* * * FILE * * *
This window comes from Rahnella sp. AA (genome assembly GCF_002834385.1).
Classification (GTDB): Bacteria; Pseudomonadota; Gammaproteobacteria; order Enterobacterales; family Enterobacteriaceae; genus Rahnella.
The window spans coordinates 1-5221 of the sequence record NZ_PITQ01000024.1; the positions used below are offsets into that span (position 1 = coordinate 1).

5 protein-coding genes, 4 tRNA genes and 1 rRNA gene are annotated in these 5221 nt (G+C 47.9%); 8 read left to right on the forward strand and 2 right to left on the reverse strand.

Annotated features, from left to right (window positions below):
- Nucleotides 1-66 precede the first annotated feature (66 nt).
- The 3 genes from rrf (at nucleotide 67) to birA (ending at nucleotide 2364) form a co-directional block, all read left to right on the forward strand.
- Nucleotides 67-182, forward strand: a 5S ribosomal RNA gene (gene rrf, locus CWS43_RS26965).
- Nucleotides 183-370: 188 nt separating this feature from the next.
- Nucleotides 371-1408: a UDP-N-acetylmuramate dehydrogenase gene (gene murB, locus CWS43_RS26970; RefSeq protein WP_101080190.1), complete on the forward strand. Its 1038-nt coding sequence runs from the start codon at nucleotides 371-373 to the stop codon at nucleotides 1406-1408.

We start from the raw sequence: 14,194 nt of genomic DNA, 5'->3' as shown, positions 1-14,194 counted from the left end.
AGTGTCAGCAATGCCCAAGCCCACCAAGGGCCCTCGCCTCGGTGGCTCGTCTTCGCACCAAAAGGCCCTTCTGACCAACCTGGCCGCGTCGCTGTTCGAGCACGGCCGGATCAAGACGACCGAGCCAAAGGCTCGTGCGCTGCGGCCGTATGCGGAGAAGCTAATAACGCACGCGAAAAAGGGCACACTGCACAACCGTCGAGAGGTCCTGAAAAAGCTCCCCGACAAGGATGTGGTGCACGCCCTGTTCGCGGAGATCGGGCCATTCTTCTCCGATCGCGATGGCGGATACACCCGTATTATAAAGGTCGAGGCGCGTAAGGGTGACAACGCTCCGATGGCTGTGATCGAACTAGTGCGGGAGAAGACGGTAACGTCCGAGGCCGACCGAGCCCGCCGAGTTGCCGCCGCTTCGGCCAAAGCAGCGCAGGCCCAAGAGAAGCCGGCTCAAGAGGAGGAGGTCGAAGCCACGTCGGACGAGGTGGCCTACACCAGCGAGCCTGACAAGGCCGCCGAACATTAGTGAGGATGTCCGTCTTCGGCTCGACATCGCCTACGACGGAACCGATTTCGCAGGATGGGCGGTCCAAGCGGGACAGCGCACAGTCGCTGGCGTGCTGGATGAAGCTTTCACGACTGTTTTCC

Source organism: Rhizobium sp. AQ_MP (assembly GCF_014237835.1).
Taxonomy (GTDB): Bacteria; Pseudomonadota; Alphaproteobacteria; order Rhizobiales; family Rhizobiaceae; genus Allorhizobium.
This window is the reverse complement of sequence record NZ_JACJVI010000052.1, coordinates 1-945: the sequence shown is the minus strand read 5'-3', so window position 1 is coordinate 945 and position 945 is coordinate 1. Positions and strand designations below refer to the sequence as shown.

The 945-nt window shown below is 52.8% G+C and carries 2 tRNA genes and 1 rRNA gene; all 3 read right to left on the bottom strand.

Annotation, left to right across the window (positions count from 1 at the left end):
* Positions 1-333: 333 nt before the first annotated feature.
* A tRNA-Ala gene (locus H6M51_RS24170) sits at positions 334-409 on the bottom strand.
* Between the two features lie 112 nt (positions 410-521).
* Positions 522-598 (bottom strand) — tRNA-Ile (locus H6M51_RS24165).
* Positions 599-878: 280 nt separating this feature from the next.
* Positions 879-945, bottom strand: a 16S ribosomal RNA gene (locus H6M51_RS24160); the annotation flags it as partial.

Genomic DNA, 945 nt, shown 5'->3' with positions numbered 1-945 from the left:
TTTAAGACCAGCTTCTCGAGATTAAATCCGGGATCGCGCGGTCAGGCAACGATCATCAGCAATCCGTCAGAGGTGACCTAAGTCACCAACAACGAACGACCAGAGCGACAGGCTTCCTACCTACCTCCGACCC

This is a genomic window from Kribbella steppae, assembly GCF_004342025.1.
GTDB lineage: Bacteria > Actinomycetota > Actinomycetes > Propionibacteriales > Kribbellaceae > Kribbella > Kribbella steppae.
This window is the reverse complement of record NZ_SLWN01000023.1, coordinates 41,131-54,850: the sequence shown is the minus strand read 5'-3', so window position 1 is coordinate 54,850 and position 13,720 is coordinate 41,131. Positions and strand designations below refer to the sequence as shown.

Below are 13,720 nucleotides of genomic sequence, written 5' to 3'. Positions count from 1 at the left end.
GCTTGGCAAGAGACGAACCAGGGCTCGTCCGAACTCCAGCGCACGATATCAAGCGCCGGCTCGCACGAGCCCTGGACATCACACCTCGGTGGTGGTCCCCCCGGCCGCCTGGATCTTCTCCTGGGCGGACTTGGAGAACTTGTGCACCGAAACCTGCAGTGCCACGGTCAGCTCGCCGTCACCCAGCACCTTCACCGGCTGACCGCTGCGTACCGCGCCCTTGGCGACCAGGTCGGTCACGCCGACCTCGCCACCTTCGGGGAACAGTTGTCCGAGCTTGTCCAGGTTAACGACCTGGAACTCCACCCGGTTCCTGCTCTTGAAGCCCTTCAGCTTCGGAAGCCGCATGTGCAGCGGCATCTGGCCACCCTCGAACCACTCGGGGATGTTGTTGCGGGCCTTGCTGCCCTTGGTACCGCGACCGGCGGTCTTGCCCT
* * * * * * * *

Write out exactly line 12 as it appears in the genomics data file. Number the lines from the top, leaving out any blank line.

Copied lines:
AGTGTCAGCAATGCCCAAGCCCACCAAGGGCCCTCGCCTCGGTGGCTCGTCTTCGCACCAAAAGGCCCTTCTGACCAACCTGGCCGCGTCGCTGTTCGAGCACGGCCGGATCAAGACGACCGAGCCAAAGGCTCGTGCGCTGCGGCCGTATGCGGAGAAGCTAATAACGCACGCGAAAAAGGGCACACTGCACAACCGTCGAGAGGTCCTGAAAAAGCTCCCCGACAAGGATGTGGTGCACGCCCTGTTCGCGGAGATCGGGCCATTCTTCTCCGATCGCGATGGCGGATACACCCGTATTATAAAGGTCGAGGCGCGTAAGGGTGACAACGCTCCGATGGCTGTGATCGAACTAGTGCGGGAGAAGACGGTAACGTCCGAGGCCGACCGAGCCCGCCGAGTTGCCGCCGCTTCGGCCAAAGCAGCGCAGGCCCAAGAGAAGCCGGCTCAAGAGGAGGAGGTCGAAGCCACGTCGGACGAGGTGGCCTACACCAGCGAGCCTGACAAGGCCGCCGAACATTAGTGAGGATGTCCGTCTTCGGCTCGACATCGCCTACGACGGAACCGATTTCGCAGGATGGGCGGTCCAAGCGGGACAGCGCACAGTCGCTGGCGTGCTGGATGAAGCTTTCACGACTGTTTTCC